Creating a trust for your special needs child can help promote a good life for your child when you are no longer around to provide love and support. Still, making a special needs trust is not the end of the process. You should also make sure any caretaker for your child knows how to provide the best care.
It is possible you will not be around to instruct a future caregiver on what your child needs. U.S. News and World Report suggests that you draft a letter of intent to go along with your special needs trust.
Inform caretakers about care
There are many things a caretaker should know as they relate to your child. If your child requires a caretaker to communicate in a certain way, you may explain in your letter how a caretaker should speak to your child. If your child is allergic to specific kinds of foods, you can list what your child should and should not eat. You may also address your child’s social needs and how your child reacts with others.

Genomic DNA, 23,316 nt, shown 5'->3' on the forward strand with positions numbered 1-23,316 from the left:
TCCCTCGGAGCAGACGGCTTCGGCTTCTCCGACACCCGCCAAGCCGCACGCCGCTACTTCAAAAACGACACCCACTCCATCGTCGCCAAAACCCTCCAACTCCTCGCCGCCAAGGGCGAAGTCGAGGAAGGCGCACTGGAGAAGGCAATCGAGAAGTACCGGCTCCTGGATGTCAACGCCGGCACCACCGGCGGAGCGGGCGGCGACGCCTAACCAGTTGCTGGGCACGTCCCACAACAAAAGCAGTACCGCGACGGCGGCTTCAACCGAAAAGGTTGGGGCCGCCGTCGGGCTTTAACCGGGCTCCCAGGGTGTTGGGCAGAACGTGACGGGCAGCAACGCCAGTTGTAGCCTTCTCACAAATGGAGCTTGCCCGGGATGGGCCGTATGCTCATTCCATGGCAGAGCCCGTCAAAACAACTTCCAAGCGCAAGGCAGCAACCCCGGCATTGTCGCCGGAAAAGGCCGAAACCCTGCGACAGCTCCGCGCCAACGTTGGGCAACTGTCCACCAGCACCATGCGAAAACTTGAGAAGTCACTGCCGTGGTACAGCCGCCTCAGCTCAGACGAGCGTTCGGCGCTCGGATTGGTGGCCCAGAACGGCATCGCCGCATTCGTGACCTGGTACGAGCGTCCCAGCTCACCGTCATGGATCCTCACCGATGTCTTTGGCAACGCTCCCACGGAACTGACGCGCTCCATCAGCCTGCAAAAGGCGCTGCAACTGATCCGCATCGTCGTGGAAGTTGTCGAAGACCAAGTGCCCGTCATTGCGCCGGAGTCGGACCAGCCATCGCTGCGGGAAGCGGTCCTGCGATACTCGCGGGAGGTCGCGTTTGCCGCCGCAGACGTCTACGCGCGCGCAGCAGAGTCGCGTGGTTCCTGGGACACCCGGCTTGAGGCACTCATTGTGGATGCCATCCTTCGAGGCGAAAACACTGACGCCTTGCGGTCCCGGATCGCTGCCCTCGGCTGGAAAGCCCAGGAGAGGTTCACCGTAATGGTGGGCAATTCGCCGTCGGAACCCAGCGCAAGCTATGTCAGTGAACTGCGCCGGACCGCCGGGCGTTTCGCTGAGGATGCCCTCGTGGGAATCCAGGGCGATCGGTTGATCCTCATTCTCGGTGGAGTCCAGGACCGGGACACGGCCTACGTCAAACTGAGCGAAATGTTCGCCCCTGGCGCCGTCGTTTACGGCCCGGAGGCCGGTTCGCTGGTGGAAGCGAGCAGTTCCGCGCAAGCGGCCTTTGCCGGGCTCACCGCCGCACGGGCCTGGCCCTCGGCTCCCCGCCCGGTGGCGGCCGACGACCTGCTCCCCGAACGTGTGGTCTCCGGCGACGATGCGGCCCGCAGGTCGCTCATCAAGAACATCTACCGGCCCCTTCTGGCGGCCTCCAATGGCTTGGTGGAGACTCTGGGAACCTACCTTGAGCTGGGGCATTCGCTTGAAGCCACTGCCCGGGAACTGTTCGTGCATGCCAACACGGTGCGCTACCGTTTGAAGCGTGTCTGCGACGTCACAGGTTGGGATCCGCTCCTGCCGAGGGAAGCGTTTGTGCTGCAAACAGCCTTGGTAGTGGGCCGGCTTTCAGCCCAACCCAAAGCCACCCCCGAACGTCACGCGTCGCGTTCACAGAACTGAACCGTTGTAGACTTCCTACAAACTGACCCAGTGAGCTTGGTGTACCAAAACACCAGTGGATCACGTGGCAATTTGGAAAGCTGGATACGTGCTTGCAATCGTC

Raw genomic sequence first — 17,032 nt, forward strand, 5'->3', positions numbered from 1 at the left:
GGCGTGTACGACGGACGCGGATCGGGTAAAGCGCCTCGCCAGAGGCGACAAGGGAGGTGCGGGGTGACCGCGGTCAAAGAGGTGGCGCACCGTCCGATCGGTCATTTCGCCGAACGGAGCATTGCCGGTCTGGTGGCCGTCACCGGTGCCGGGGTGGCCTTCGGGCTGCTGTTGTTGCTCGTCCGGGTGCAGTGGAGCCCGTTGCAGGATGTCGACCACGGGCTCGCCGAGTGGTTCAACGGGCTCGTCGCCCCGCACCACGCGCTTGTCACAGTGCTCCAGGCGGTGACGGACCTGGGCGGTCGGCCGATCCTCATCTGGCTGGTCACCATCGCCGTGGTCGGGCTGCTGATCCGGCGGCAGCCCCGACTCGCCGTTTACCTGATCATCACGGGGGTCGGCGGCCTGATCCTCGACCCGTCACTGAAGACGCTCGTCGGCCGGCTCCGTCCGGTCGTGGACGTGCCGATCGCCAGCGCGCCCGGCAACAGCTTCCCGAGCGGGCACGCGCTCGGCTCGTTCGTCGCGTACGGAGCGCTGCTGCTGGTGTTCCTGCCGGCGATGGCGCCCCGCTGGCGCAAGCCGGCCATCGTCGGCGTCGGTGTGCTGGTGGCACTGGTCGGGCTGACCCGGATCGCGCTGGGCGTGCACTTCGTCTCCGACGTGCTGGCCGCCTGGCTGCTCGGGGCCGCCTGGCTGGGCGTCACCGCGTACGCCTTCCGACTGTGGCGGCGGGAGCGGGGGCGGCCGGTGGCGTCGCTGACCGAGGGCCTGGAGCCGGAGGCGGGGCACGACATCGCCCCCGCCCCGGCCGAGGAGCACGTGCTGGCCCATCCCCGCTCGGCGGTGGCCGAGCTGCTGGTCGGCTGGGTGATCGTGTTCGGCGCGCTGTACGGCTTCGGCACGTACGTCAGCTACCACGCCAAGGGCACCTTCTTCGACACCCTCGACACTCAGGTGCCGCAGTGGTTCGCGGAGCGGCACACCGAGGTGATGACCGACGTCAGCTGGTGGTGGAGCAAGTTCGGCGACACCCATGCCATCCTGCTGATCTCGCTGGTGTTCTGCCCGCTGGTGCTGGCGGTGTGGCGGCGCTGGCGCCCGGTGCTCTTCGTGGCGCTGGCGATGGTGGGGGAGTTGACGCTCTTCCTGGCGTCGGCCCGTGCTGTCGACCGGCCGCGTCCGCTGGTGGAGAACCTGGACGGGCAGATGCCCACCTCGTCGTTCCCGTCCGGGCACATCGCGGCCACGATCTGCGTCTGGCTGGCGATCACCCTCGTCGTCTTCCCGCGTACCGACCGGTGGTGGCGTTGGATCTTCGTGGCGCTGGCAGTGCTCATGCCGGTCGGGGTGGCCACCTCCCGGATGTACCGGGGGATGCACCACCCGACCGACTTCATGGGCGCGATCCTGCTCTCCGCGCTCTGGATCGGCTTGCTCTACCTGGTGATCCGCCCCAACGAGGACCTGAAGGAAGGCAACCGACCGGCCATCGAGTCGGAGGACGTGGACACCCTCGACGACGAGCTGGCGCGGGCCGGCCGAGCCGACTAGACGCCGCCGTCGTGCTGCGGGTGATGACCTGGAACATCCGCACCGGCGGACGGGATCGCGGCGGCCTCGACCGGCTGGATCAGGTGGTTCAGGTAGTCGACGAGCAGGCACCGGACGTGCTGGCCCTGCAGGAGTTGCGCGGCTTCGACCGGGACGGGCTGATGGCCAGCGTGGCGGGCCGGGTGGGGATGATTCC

Basically, a letter of intent is a way for you to impart your vision of your child’s life. You may draft one yourself without assistance, although you can seek examples online and ask for professional help if you wish.
Advice relatives about inheritances
You probably have relatives who want to leave your child an inheritance. However, if your child ends up with too much money or assets, it can cause your child to stop receiving government benefits. If you have not talked about these issues with your relatives or discussion is not an option, you may draft another letter to address them.
In this letter, you can explain the situation involving your child and how exceeding income limits can cause a problem for your child when it comes to receiving SSI or Medicaid. Ask your relatives not to leave money directly to your child in a will. You might work out estate planning alternatives with an attorney and list them in the letter.